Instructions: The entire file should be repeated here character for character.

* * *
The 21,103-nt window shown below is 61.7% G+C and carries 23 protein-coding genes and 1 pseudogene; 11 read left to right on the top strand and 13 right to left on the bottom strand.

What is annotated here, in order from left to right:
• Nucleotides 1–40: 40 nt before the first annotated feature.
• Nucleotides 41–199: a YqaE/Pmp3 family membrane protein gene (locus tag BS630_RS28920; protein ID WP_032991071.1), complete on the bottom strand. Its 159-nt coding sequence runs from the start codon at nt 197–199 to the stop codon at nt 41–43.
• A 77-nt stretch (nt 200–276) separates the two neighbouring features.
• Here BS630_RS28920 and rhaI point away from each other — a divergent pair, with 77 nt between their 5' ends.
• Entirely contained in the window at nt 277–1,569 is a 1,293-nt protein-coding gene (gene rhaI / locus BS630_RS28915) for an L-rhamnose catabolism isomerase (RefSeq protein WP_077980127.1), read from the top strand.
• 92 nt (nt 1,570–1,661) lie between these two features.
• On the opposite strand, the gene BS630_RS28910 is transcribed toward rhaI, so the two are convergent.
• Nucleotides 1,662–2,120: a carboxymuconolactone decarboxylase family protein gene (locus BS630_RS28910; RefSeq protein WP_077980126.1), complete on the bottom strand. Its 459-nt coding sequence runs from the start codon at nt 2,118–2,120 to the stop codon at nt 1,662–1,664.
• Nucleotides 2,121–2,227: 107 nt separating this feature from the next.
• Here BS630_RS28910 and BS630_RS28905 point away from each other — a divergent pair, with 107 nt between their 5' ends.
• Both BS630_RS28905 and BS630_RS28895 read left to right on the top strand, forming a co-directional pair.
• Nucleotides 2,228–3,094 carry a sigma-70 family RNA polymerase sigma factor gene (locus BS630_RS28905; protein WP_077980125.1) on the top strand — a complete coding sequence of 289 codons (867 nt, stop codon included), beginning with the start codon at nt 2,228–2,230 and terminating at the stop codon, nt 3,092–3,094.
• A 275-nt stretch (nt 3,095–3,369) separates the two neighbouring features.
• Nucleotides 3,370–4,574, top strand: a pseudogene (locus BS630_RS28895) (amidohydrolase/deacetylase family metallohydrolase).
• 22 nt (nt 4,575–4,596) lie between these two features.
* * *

The 21,103-nt window shown below is 61.7% G+C and carries 23 protein-coding genes and 1 pseudogene; 11 read left to right on the top strand and 13 right to left on the bottom strand.

What is annotated here, in order from left to right:
• Nucleotides 1–40: 40 nt before the first annotated feature.
• Nucleotides 41–199: a YqaE/Pmp3 family membrane protein gene (locus tag BS630_RS28920; protein ID WP_032991071.1), complete on the bottom strand. Its 159-nt coding sequence runs from the start codon at nt 197–199 to the stop codon at nt 41–43.
• A 77-nt stretch (nt 200–276) separates the two neighbouring features.
• Here BS630_RS28920 and rhaI point away from each other — a divergent pair, with 77 nt between their 5' ends.
• Entirely contained in the window at nt 277–1,569 is a 1,293-nt protein-coding gene (gene rhaI / locus BS630_RS28915) for an L-rhamnose catabolism isomerase (RefSeq protein WP_077980127.1), read from the top strand.
• 92 nt (nt 1,570–1,661) lie between these two features.
• On the opposite strand, the gene BS630_RS28910 is transcribed toward rhaI, so the two are convergent.
• Nucleotides 1,662–2,120: a carboxymuconolactone decarboxylase family protein gene (locus BS630_RS28910; RefSeq protein WP_077980126.1), complete on the bottom strand. Its 459-nt coding sequence runs from the start codon at nt 2,118–2,120 to the stop codon at nt 1,662–1,664.
• Nucleotides 2,121–2,227: 107 nt separating this feature from the next.
• Here BS630_RS28910 and BS630_RS28905 point away from each other — a divergent pair, with 107 nt between their 5' ends.
• Both BS630_RS28905 and BS630_RS28895 read left to right on the top strand, forming a co-directional pair.
• Nucleotides 2,228–3,094 carry a sigma-70 family RNA polymerase sigma factor gene (locus BS630_RS28905; protein WP_077980125.1) on the top strand — a complete coding sequence of 289 codons (867 nt, stop codon included), beginning with the start codon at nt 2,228–2,230 and terminating at the stop codon, nt 3,092–3,094.
• A 275-nt stretch (nt 3,095–3,369) separates the two neighbouring features.
• Nucleotides 3,370–4,574, top strand: a pseudogene (locus BS630_RS28895) (amidohydrolase/deacetylase family metallohydrolase).
• 22 nt (nt 4,575–4,596) lie between these two features.